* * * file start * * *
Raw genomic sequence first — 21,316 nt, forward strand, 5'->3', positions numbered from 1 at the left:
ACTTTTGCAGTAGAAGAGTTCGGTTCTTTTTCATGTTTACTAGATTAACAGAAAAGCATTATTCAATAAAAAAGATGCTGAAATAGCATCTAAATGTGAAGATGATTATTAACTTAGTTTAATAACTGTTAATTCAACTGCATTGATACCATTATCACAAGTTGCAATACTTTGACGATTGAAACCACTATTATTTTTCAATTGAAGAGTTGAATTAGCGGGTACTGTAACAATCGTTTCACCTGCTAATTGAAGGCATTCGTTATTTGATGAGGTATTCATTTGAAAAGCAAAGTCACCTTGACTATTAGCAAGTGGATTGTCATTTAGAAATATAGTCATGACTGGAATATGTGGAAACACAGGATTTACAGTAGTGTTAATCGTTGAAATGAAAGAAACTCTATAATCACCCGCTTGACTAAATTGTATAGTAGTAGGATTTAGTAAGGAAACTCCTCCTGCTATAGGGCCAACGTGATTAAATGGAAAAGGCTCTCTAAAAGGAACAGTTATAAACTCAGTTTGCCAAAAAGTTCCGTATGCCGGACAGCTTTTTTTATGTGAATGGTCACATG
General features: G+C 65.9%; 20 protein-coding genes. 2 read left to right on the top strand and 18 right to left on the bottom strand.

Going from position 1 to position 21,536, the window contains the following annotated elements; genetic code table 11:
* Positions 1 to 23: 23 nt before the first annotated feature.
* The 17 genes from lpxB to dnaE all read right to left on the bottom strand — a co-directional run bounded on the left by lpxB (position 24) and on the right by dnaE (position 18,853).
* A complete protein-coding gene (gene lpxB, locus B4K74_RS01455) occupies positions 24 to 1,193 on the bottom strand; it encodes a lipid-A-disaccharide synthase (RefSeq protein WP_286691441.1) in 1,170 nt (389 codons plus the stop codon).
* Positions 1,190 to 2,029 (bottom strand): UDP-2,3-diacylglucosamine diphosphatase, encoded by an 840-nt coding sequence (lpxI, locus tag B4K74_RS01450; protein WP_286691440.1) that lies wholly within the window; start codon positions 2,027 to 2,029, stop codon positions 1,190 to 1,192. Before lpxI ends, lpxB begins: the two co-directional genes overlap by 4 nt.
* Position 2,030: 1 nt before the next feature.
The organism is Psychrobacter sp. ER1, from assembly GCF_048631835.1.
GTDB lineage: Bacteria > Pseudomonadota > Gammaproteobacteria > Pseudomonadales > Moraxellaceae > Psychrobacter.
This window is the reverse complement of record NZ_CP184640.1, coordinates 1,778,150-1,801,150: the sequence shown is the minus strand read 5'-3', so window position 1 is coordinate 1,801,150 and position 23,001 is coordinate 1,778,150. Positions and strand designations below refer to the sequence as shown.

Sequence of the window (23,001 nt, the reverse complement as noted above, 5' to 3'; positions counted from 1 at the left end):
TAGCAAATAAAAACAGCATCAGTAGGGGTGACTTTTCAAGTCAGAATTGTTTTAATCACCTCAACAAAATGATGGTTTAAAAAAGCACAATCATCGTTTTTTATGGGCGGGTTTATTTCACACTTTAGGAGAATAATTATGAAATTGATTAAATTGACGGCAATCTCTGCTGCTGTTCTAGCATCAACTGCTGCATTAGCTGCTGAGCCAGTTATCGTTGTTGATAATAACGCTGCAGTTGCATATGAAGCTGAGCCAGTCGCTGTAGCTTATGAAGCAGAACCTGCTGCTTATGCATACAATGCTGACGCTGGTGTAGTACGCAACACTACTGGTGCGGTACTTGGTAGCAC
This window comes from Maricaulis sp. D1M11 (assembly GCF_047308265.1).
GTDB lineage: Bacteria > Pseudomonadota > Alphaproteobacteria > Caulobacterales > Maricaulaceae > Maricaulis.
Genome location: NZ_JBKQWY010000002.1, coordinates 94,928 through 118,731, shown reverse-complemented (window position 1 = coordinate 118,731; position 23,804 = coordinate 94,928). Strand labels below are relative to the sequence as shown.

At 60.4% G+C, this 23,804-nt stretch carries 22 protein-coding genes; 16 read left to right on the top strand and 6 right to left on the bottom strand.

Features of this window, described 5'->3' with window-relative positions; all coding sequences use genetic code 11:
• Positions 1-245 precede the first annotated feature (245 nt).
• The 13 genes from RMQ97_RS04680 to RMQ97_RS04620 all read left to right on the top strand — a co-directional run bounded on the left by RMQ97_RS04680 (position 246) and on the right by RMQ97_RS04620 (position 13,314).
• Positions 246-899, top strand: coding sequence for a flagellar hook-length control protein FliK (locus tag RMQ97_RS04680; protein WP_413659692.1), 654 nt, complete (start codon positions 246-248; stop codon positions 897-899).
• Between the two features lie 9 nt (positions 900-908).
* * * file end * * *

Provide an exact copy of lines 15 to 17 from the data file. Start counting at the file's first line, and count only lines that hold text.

This window comes from Maricaulis sp. D1M11 (assembly GCF_047308265.1).
GTDB lineage: Bacteria > Pseudomonadota > Alphaproteobacteria > Caulobacterales > Maricaulaceae > Maricaulis.
Genome location: NZ_JBKQWY010000002.1, coordinates 94,928 through 118,731, shown reverse-complemented (window position 1 = coordinate 118,731; position 23,804 = coordinate 94,928). Strand labels below are relative to the sequence as shown.